"The best way to protect our children at school is for us to be vaccinated," Theodoros Vasilakopoulos stressed today, noting that this has been proven by work in countries where the school year has begun.
Speaking to MEGA, the professor of pulmonology referred to the most common fear that parents have, which are possible long-term side effects from the vaccine.
As Vasilakopoulos said "short-term side effects are rare cases of myocarditis that are autoimmune".
"Children with coronavirus are much more likely to have such problems than with the vaccine.
"This side effect is 10-12 cases per million.
"The coronavirus disease greatly increases the risk of developing myocarditis, systemic inflammatory syndrome, long-term symptoms, and inability to concentrate.
"The virus goes to our nervous system, there are enough children who have months after weakness in concentration and the learning process."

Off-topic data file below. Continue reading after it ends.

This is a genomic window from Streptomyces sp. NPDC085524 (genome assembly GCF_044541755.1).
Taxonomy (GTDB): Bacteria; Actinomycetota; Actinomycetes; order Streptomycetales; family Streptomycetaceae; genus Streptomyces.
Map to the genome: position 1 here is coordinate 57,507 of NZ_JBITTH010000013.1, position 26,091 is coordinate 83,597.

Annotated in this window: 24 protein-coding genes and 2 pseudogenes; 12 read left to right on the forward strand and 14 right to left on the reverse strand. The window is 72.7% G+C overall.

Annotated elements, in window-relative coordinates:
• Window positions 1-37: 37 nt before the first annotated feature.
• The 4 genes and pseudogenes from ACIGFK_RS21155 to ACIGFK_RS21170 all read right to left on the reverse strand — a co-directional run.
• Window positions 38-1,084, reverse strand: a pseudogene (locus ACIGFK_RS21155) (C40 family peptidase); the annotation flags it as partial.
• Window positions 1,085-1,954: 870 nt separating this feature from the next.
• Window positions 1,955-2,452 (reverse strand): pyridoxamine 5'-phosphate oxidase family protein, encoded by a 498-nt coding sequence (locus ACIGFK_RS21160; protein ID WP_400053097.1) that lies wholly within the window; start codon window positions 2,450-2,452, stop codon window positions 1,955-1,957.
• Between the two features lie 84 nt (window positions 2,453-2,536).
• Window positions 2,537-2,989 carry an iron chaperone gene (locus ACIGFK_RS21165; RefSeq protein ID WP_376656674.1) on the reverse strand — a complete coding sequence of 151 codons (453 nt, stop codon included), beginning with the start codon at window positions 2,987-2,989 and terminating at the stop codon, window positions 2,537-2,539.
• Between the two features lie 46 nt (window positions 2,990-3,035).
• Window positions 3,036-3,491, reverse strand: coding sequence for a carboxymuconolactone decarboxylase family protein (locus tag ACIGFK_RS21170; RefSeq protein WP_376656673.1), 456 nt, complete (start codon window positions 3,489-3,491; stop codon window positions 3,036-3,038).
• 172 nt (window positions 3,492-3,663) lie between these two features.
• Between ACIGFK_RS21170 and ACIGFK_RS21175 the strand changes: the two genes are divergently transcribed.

Vasilakopoulos then revealed that three Greek children have died of the virus.
"Almost every week a child is admitted to the ICU.
"There is nothing more tragic after death than hospitalization in an intensive care unit.
"Children over the age of 12 should be vaccinated unreservedly," he said, adding that the Pfizer study for children aged 5-12 is expected to be approved in September.
"There is no vaccine that has long-term complications.
"There was a rumor, a lie that some vaccines were linked to autism some years later.
"This doctor lost his license to practice, the publication was dropped but the damage had been done," he said when asked about possible long-term side effects of the vaccine.
Vasilakopoulos went on to explain: "Vaccinations are not a medicine that I take every day and after a few years it may accumulate some toxic action, I do it once or twice."
"If Facebook existed when penicillin was discovered, it would have been useless," he concluded.